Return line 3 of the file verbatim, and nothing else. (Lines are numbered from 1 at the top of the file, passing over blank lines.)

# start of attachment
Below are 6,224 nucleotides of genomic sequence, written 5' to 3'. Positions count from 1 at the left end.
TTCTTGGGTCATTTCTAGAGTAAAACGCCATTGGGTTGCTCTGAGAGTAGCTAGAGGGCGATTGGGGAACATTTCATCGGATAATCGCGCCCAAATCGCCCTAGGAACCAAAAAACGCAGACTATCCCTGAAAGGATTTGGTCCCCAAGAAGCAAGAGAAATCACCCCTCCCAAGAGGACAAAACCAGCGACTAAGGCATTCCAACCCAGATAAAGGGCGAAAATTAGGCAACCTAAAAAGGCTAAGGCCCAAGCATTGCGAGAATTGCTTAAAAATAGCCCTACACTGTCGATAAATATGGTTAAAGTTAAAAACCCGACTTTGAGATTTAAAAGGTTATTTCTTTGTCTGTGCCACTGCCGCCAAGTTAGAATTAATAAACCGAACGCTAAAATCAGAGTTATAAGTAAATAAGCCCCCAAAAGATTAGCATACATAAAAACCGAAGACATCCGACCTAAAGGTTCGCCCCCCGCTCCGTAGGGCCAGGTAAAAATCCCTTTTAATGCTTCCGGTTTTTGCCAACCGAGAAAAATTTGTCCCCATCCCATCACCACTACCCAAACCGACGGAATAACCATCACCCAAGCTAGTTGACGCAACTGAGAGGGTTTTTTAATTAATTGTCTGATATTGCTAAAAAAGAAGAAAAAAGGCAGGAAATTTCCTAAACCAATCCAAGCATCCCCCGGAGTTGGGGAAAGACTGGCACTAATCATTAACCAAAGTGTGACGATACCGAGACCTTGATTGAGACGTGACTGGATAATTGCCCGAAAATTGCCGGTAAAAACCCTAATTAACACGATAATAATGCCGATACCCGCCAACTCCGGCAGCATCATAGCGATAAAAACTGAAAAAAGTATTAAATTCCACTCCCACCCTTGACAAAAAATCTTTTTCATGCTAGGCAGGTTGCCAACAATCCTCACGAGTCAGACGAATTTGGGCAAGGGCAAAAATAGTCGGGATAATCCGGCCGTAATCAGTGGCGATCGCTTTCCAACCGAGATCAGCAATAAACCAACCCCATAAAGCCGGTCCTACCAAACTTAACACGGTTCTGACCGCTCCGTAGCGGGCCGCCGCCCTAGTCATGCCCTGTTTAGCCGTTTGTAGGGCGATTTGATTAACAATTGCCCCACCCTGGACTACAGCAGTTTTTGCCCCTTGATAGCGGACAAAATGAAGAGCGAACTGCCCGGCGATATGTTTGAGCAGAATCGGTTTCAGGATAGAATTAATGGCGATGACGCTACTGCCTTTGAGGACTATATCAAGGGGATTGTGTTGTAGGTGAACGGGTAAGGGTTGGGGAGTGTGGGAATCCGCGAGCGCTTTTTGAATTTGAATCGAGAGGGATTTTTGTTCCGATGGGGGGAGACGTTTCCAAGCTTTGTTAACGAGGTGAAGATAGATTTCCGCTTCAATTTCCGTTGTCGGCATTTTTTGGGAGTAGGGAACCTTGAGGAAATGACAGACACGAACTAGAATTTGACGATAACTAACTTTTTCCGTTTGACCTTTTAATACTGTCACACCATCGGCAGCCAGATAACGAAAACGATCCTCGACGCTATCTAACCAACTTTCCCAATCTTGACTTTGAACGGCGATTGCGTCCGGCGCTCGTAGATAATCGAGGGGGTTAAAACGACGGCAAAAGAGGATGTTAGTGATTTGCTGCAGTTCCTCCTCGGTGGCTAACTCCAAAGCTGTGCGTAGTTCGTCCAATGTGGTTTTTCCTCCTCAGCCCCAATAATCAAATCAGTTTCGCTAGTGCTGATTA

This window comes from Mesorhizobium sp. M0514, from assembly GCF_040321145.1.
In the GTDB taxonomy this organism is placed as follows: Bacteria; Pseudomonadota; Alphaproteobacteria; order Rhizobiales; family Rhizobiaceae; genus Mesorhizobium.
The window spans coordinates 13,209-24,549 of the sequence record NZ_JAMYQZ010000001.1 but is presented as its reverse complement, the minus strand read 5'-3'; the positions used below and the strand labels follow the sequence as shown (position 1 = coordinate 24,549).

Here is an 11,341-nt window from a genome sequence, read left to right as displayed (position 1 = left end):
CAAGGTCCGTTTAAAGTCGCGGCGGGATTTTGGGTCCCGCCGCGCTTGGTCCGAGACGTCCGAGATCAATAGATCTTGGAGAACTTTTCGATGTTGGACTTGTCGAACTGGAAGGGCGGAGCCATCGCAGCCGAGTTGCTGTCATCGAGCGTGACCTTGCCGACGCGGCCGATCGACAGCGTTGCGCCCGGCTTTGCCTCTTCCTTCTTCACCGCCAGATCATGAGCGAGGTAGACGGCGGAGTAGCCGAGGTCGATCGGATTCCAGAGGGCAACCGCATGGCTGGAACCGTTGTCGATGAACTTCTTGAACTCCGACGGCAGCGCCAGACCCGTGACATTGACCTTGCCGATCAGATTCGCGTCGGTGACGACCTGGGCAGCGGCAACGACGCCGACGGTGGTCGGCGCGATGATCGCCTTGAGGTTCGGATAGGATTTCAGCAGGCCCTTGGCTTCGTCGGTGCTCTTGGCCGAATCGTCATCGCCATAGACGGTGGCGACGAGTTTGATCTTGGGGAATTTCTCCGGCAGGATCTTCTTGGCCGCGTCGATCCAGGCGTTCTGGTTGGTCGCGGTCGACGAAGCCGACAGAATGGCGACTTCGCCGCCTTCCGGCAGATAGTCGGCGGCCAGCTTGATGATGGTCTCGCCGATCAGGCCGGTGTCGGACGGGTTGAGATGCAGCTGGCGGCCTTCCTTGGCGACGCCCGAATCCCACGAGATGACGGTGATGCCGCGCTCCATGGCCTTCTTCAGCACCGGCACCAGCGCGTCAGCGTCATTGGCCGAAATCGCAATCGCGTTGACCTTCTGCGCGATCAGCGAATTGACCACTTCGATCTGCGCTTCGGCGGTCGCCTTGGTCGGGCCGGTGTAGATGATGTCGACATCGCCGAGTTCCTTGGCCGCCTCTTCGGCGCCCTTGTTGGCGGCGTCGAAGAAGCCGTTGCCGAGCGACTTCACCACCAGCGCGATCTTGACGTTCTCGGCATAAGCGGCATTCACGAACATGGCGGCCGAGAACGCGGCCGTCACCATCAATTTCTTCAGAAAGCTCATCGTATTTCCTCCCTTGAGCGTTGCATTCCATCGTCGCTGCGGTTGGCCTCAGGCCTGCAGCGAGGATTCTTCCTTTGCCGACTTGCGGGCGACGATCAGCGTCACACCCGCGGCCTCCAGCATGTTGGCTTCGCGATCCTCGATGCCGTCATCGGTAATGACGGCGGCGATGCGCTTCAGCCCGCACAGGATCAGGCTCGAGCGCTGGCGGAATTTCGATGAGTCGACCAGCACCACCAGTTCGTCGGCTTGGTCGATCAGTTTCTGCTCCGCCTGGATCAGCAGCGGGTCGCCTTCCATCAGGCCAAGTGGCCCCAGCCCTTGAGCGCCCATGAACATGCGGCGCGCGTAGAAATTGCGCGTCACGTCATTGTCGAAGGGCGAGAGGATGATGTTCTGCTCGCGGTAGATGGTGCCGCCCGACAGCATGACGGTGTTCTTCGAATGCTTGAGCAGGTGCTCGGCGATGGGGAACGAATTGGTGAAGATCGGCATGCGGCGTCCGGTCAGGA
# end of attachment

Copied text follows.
This window comes from Mesorhizobium sp. M0514, from assembly GCF_040321145.1.